As a journalism student whose writing ability is something that I have to look at and evaluate every day, I’ve often reflected on what influences have molded me into the writer I am now. The things I loved as a child like comic books, video games and cartoons are largely responsible for my level of digital literacy, and it goes to show how many advanced rhetorical and linguistic lessons can be derived from these texts which are often scoffed at.
As cited in the Williams text, I, and many others, construct their own identities with elements from pop culture. “Part of the allure of mass popular culture has always been the identification of audience members with celebrity as people performed identities through public appropriation of celebrity images (Williams, 2008).” It’s something I’ve certainly done, and I credit my appropriation of popular cultures for the creation of the person I am today.
Cartoons and Spider-Man
I’ve been told (mostly by my mother) that at a young age I had a pretty good vocabulary. That was mostly thanks to Nickelodeon cartoon shows that I would watch obsessively every afternoon. I remember hearing advanced words like “photosynthesis” “auspicious” for the first time on shows like “Fairly Odd Parents” or “Spongebob.” I started to figure out the meanings based on the context of the joke, and while I wasn’t always spot-on with what they meant, I was paying attention to words I didn’t know, which put me ahead of my peers linguistically.
My mom also gave me “homework” during a few summers, where she would give me words to find in the dictionary and I would have to write down their entries word-for-word. I hated her at the time, and in retrospective it was kind of a cruel chore for a kid on summer vacation, but looking at where I’m at now and the career I’ve chosen, I have to concede it wasn’t a terrible idea…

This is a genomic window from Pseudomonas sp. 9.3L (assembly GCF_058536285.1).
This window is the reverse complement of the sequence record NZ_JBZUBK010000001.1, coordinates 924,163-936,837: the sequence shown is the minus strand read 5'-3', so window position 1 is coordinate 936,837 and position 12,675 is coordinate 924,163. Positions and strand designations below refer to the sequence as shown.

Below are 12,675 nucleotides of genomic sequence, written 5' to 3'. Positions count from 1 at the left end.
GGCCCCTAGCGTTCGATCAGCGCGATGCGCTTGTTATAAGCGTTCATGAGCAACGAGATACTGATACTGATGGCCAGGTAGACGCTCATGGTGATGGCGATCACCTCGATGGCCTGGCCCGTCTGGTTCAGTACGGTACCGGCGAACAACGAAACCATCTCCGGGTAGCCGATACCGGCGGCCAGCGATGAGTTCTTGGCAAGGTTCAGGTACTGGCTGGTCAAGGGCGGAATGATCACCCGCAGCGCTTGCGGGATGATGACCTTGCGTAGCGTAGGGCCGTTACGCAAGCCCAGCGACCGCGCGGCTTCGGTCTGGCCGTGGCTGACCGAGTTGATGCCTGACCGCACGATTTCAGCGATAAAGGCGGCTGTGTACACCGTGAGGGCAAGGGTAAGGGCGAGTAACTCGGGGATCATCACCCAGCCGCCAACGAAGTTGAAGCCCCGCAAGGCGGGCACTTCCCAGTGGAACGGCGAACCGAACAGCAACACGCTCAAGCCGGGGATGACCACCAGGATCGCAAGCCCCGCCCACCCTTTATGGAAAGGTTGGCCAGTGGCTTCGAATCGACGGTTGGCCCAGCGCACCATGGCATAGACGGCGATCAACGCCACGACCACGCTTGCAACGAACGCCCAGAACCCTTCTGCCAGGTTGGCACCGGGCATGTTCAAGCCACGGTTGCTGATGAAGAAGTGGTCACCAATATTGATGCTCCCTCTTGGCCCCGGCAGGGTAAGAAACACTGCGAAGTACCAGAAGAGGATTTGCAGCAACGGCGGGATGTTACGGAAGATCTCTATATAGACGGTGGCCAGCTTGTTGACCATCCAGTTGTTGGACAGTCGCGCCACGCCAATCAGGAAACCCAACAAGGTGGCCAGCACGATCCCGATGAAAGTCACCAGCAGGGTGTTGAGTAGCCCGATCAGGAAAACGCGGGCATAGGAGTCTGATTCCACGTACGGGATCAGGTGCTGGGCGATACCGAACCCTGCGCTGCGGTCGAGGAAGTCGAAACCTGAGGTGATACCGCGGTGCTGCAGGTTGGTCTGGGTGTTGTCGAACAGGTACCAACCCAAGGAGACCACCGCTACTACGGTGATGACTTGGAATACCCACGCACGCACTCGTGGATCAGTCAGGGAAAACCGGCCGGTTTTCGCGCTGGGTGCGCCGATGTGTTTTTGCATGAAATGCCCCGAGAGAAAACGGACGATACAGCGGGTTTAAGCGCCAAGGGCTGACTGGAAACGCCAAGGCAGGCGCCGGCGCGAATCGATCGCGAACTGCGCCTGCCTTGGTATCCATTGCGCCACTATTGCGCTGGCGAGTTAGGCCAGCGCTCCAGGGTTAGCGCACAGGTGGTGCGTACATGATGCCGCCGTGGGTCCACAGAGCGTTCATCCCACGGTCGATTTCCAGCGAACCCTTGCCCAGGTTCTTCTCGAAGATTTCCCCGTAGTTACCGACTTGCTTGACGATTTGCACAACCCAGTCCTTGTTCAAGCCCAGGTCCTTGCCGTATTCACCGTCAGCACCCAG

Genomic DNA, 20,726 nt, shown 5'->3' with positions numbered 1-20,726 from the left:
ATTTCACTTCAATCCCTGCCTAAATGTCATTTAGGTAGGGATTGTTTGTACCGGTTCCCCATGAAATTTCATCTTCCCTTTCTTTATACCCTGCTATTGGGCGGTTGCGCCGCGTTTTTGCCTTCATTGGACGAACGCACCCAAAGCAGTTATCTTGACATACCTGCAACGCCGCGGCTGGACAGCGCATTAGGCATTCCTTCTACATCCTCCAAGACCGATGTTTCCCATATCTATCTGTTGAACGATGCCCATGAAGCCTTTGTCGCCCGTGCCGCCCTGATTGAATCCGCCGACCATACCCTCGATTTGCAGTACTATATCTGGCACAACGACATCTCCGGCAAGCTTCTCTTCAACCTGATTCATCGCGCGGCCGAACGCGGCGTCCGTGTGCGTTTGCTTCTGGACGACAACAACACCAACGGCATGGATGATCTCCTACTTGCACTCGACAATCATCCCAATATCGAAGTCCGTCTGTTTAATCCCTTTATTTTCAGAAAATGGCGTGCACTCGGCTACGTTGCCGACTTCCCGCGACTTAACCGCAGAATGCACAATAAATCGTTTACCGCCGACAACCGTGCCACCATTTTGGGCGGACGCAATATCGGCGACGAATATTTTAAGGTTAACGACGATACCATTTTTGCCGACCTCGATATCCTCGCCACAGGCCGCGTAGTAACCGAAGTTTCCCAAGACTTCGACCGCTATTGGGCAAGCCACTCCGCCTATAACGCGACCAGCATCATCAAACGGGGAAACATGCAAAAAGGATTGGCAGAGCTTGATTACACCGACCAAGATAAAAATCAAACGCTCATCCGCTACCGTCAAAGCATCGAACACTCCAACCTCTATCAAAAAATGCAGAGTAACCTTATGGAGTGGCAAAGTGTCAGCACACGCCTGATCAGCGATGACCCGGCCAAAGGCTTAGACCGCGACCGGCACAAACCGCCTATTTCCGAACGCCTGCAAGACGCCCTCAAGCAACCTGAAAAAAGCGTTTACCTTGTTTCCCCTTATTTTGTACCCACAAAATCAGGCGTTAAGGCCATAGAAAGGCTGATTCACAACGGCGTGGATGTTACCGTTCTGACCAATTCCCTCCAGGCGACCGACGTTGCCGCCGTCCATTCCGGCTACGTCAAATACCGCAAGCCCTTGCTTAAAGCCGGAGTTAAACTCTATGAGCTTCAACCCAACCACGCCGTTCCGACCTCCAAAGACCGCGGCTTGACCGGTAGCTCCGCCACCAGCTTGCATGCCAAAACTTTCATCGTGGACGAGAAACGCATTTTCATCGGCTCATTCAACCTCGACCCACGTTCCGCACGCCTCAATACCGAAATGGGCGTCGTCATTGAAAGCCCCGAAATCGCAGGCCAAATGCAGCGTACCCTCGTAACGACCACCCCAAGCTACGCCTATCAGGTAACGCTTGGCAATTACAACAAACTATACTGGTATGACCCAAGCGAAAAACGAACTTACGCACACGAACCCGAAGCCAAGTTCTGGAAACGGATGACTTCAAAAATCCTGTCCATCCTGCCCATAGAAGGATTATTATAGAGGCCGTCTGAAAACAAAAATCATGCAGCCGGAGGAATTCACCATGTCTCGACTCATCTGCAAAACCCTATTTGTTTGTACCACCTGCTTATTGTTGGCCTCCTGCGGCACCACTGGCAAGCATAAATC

Another formative moment in my childhood was discovering my love for video games. I played all types of games growing up, but when I was five years-old, I was introduced to the most important game of my life: “Spider-Man” (2000). I would play it over and over and over until I memorized the entire script. When you’re a kid, you sometimes just become obsessed with things for irrational reasons, and “Spider-Man” was the thing that was always on my family television. With that game, I discovered my love for both video games and comics, two mediums that were fundamental in shaping who I am.
Once I entered fourth grade, I started to actually read the source material of the comic book characters that I loved so much. I would go to Barnes & Noble with my parents and buy 10-issue trade paperback issues of Amazing Spider-Man, which I read constantly. I specifically remember being regularly taken to the community pool by my mom, and instead of swimming I would read Spider-Man until it was time to leave. Even in those antiqued back-issues from the 1960s, Peter Parker’s attitude and sense of responsibility was something that I looked up to and tried to emulate. When faced with these super-powered villains ready to kill him, he doesn’t complain or feel sorry for himself; he makes jokes at them, mostly to cover up his fear. There’s just something undeniably cool about that, and to this day I try to maintain that attitude of making light of tough situations and rolling with the punches.